Receipt of Provider Advice for Smoking Cessation and Use of Smoking Cessation Treatments Among Cancer Survivors

  • Elliot J. CoupsEmail author
  • Lara K. Dhingra
  • Carolyn J. Heckman
  • Sharon L. Manne
Original Article



As the number of cancer survivors increases, the assessment and intervention for smoking among survivors are increasingly important.


This study examined the extent to which cancer survivors reported being asked and advised about smoking by health-care providers and their use of smoking cessation treatments during quit attempts.


The data were drawn from the 2005 National Health Interview Survey, an annual health survey of US adults.


The participants were 1,825 individuals who reported being diagnosed with cancer at least 1 year previously and provided data regarding their current smoking status.


Participants completed items assessing demographics, health and health-care factors, and smoking-related variables.


More than three-quarters of participants (81.0%) reported that their smoking status was known by a health-care provider. Among current smokers (17.6%) who visited a health-care provider in the past year, 72.2% reported being advised to quit smoking by a provider. Factors associated with a higher rate of receiving advice to quit included greater cigarette consumption (P=0.008), more medical comorbidities (P= 0.001), high psychological distress (P= 0.003), and lack of health-care insurance (P = 0.03). Among current smokers who tried to quit in the last year, 33.5% used pharmacotherapy cessation treatment and 3.8% used an evidence-based behavioral treatment.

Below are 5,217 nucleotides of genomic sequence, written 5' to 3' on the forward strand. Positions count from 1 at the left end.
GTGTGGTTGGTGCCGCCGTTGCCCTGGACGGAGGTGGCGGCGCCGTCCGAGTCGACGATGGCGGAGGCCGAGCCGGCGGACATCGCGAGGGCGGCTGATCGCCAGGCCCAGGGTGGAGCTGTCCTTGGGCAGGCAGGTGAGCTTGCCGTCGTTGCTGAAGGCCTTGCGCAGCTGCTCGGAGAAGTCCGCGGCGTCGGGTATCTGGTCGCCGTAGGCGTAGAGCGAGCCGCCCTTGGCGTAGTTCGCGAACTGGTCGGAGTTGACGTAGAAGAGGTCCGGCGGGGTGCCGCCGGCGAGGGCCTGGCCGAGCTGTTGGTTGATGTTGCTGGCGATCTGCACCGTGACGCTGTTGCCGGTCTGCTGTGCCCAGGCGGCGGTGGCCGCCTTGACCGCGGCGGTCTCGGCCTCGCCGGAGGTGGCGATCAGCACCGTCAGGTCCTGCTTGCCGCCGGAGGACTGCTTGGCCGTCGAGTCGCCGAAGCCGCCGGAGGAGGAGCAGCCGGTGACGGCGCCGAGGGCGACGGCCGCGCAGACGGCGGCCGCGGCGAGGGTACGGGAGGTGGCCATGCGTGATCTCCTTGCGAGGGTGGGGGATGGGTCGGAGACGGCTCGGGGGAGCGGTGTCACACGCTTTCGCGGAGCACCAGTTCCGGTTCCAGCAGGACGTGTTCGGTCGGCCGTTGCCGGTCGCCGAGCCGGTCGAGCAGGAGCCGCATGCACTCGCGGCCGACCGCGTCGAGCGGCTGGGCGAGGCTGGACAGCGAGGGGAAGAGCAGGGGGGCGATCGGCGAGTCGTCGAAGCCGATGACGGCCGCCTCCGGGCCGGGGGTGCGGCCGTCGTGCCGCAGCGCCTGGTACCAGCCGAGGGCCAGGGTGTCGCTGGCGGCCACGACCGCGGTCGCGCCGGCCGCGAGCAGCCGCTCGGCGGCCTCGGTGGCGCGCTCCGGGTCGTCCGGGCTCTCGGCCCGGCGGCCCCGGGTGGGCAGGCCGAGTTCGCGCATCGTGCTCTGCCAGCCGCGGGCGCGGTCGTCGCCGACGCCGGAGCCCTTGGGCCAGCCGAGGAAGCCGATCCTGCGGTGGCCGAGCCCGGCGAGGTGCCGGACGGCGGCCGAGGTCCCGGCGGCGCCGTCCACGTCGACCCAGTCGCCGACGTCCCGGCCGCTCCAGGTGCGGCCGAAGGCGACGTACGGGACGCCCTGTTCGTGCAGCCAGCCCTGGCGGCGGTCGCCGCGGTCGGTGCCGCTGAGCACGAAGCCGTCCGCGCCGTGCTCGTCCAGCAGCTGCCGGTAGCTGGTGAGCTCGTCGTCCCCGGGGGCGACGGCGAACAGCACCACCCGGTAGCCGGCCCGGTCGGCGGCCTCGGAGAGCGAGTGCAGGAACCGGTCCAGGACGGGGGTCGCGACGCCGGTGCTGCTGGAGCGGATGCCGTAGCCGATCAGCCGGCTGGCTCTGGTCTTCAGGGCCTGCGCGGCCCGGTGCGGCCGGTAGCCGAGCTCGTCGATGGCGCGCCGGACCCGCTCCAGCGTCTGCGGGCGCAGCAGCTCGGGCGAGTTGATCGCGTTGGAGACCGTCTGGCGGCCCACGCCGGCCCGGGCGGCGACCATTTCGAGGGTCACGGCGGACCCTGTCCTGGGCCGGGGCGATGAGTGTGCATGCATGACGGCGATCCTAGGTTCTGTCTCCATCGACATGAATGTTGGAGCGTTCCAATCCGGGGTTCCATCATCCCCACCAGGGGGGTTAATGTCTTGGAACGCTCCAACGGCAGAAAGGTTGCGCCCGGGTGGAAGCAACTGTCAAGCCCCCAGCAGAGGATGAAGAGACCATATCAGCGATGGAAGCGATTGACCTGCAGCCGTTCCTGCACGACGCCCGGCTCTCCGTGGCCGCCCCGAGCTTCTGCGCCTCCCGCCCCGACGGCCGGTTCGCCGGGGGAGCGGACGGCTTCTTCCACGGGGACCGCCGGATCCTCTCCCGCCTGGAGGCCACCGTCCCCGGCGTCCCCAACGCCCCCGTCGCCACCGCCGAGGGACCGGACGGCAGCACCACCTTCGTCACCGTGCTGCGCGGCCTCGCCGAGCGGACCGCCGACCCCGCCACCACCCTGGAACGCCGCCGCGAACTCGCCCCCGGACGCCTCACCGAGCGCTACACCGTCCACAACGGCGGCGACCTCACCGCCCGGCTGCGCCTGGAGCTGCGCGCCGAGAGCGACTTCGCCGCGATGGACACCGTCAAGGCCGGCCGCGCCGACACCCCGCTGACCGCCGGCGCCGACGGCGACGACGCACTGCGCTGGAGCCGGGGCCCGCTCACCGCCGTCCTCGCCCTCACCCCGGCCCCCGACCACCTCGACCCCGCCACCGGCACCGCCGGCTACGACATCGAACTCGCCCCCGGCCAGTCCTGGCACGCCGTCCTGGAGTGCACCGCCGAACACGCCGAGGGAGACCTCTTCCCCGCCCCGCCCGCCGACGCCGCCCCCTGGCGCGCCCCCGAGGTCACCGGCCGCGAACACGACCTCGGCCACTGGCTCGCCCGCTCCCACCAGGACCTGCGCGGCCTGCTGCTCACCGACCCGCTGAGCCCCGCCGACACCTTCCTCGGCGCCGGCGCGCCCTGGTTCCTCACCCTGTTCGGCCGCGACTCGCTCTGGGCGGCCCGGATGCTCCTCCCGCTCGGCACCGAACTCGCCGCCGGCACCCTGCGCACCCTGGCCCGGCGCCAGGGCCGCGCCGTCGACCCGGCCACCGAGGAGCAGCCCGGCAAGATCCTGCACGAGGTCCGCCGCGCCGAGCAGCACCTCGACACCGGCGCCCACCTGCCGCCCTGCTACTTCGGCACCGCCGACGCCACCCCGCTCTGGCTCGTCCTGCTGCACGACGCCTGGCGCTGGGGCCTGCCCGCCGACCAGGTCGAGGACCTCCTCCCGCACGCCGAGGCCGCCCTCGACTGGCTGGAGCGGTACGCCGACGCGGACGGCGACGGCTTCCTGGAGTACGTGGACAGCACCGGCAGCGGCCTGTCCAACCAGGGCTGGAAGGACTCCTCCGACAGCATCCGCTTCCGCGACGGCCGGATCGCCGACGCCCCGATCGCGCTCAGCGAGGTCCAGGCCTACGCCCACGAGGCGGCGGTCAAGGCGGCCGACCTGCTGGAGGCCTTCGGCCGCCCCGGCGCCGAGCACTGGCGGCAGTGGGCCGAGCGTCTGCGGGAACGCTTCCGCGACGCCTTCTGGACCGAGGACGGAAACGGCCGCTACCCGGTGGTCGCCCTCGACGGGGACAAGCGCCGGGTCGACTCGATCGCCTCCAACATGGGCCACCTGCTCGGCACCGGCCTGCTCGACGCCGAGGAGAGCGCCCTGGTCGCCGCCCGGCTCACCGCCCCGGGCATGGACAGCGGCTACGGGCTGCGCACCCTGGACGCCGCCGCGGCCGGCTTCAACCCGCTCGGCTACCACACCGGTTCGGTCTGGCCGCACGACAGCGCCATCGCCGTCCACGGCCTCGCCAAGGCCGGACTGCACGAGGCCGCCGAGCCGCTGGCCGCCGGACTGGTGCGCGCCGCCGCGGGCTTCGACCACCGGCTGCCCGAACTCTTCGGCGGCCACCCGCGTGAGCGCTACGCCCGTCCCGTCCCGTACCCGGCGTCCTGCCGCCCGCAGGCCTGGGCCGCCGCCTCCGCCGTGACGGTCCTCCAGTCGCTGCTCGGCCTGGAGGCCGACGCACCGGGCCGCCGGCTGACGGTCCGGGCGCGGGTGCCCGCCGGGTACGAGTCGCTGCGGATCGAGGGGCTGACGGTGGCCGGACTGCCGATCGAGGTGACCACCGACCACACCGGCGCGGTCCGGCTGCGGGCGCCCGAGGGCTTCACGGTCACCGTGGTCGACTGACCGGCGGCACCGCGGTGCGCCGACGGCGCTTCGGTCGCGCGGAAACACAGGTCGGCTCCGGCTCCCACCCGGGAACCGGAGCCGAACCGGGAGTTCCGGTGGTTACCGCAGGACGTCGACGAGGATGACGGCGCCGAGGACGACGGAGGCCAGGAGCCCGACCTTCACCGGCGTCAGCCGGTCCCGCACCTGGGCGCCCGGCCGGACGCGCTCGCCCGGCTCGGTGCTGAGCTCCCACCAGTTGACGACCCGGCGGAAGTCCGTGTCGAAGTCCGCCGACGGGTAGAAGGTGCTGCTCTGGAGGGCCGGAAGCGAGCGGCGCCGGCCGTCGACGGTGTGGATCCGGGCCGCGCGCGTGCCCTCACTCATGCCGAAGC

This study reveals considerable missed opportunities for health-care providers to advise cancer survivors about smoking and provide evidence-based interventions. Systematic efforts are needed to increase the provision of smoking cessation advice and use of cessation treatments among cancer survivors.


smoking tobacco use counseling smoking cessation cancer survivors 



This research was supported by National Cancer Institute grants 1K07CA133100–01A1 (Coups), 5K07CA108685–04 (Heckman), 1K05CA109008–05 (Manne), and P30CA006927 (Fox Chase Cancer Center Core Grant), and by the Beth Israel Medical Center Head and Neck and Thyroid Cancer Institute (Dhingra). We thank Lauren Greenberg for her valuable assistance with literature searches. This research was presented at the annual meeting of the American Society of Preventive Oncology, March 2009.

Conflict of Interest

None of the authors have any conflict of interest associated with this research.


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Copyright information

© Society of General Internal Medicine 2009

Authors and Affiliations

  • Elliot J. Coups
    • 1
    Email author
  • Lara K. Dhingra
    • 2
    • 3
    • 4
  • Carolyn J. Heckman
    • 1
  • Sharon L. Manne
    • 1
  1. 1.Cancer Prevention and Control ProgramFox Chase Cancer CenterPhiladelphiaUSA
  2. 2.Department of Pain Medicine and Palliative CareBeth Israel Medical CenterNew YorkUSA
  3. 3.Department of NeurologyAlbert Einstein College of MedicineNew YorkUSA
  4. 4.Department of Psychiatry and Behavioral SciencesAlbert Einstein College of MedicineNew YorkUSA

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